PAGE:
Institution of Biological and Ecological Research

Institution of Biological and Ecological Research

Postby EDominus » Wed Sep 12, 2018 10:45 pm

Institution of Biological and Ecological Research (IBER) is a international nonprofit scientific organization dedicated to the research and understanding of life on Terra. IBER also is dedicated to reporting this research to the international community, so the whole world may advance in biological research and education for the welfare of society.


Founded in 4444, the organization is headquartered in the city of LaFarge (Pirland, Likatonia) and conducts several missions each year to various locations around the world. It also does work in part with the LaFarge University, and various other international organizations.

(OOC: Basically this is an "international geographic". Posts should be in article-like format and help RP the biology and geographic makeup of Terra.)
Last edited by EDominus on Thu Sep 13, 2018 3:43 am, edited 1 time in total.
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Re: Institution of Biological and Ecological Research

Postby EDominus » Thu Sep 13, 2018 3:43 am

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Biography of Carlos Dominguez, The Theory of Evolution
By Lewis Brown

Carlos Roberto Dominguez, was an Egelian naturalist, biologist, and sociologist that lived in the 1700s. He is credited for founding the field of anthropology and being the first to propose the theory of evolution.

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Carlos Dominguez was born to a large family in Cabo Rozevia, located in Ghadrash/Yadráz, in 1703. His family were the decedents of wealthy merchants in the region. His father, Roberto Dominguez, was famous statesman, supporting republican & humanist ideas that were revolutionary at the time. His mother, Susana Emilio-Dominguez, was the daughter of Leonardo Emilio, a prominent Egelian colonial governor in Dovani.

Dominguez was home schooled until the age of thirteen, where then he and his siblings eventually moved to his grandfather's colony of San Lorenzo (in what is today Sekowo). He worked there as doctor's apprentice till the age of eighteen before moving back to Egelion to work for his father. But Dominguez became disinterested in the law, finding it tedious and longed to return to Dovani. He got his chance two years later when the Egelion-Dul Kinean War broke out in 1723 and Dominguez and his family were forced to flee back to San Lorenzo.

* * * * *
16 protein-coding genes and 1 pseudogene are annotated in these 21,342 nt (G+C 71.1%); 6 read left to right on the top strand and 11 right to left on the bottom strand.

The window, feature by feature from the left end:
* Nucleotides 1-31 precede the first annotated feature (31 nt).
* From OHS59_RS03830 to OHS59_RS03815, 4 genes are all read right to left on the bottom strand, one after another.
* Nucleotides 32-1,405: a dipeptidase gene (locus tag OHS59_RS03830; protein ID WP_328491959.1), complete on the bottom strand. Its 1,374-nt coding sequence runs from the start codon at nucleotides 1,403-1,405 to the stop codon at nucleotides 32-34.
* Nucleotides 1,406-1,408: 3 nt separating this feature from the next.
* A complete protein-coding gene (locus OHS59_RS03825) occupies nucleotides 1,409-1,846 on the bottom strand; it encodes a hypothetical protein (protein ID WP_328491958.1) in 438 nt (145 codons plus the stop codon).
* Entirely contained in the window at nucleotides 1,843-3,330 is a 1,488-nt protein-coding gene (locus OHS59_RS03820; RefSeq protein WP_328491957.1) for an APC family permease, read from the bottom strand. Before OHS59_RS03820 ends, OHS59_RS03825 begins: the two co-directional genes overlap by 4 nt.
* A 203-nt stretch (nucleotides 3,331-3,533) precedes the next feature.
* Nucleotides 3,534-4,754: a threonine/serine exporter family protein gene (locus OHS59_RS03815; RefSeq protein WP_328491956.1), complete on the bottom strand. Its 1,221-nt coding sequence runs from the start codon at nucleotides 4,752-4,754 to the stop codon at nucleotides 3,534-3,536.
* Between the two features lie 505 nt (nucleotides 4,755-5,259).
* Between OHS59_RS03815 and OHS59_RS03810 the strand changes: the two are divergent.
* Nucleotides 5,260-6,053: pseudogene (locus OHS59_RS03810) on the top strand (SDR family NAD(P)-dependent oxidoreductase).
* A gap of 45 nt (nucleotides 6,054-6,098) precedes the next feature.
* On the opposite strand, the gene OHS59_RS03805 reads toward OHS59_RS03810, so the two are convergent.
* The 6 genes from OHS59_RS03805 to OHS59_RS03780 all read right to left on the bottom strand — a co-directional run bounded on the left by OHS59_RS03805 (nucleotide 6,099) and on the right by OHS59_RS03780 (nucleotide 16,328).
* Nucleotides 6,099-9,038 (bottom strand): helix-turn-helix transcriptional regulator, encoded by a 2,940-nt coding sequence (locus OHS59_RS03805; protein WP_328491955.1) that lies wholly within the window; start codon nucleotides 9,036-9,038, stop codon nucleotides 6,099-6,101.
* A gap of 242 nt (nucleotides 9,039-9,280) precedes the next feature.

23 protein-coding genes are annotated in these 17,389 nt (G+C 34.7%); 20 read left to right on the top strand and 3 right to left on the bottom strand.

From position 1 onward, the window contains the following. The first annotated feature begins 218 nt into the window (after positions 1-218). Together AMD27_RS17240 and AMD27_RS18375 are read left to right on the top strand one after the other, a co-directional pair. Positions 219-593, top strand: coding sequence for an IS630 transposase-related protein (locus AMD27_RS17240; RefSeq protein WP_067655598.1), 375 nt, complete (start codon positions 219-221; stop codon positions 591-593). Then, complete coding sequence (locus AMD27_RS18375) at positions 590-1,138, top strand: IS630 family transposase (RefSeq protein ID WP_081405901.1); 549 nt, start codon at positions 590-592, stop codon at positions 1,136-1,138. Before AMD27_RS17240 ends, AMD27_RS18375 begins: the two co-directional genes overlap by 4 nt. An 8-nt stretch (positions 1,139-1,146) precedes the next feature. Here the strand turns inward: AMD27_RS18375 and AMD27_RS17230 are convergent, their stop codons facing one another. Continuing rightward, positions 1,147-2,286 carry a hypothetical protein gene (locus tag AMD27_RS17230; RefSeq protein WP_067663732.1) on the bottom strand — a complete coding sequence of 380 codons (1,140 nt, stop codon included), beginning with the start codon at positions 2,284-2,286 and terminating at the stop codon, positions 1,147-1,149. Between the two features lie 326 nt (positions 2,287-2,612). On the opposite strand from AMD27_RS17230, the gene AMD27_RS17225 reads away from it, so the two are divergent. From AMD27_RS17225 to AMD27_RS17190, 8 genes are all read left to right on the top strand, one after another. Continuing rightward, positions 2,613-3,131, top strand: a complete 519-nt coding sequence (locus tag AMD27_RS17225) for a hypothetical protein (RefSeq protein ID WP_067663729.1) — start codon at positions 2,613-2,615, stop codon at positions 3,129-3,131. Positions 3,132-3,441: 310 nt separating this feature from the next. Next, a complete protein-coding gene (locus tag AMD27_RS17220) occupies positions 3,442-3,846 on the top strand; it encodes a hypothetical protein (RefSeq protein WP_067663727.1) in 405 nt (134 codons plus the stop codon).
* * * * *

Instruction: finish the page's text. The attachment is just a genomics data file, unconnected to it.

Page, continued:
While in the colony, Dominguez became fascinated with the various peoples and wildlife on the Dovani continent. His interest only grew after working for a year with several Canrillaise traders, who collected various shells, fossils, and animal skins, the so-called Treasure's of Dovani.

In 1726, Dominguez moved to the colony of Lourenne where he joined an expedition crew that planned to explore the Kuleke Sea. This expedition was the voyage of DLM LaVictoire. The venture lasted seven years, as the ship began from Valois and traveled across Temania, Dovani, and Vascania, before concluding in Rois dePointé.

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Map of the DLM LaVictoire Voyage (November 1726-June 1733) Red is department voyage, Blue is returning voyage

During the voyage, Dominguez documented various forms of wildlife and fossils. He was particularly fascinated with the Rapa Pile, and the various animals on the islands. While stopping on the Isle of Rapua, Dominguez took note of the finches on the island. This is where he first wrote down his theory of natural selection.

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Finches Dominguez found in Rapa Pile

The act of natural selection is the transfusion of a species elsewhere for its environment. This transfusion is the result of the organisms to survive and adapt: ​​changing their physical characteristics. For example, allow us to contemplate the Rapua finches. These birds have similar bodies, with shape and size. Also these birds contain similar collation art. But these birds do have different beaks, each of different size and function. It is my own belief that through natural selection, these finches separated. Each one adapting to its environment and changing because of it.



After Dominguez returning to Lourenne, he published his first book: The Voyage of DLM LaVictoire. The book was an edited copy of the journal he had written on the voyage. The book found originally found little success in Lourenne, selling only a thousand copies. Dominguez, disillusioned, returned to Egelion a few months after the books publication. While in Egelion, Dominguez married his cousin, Mercedes Emilio, and became a father.

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But during the late 1740s, Dominguez's book became extremely popular, especially in Luthori and its academic communities. Dominguez, learning about this, then published a second book where he explained more on his theory, this was Rapa Pile: The Theory of Natural Selection. The book became instantly successful, sparking debates within various academic societies and nations. This divide eventually lead to some nations banning the publication of the book.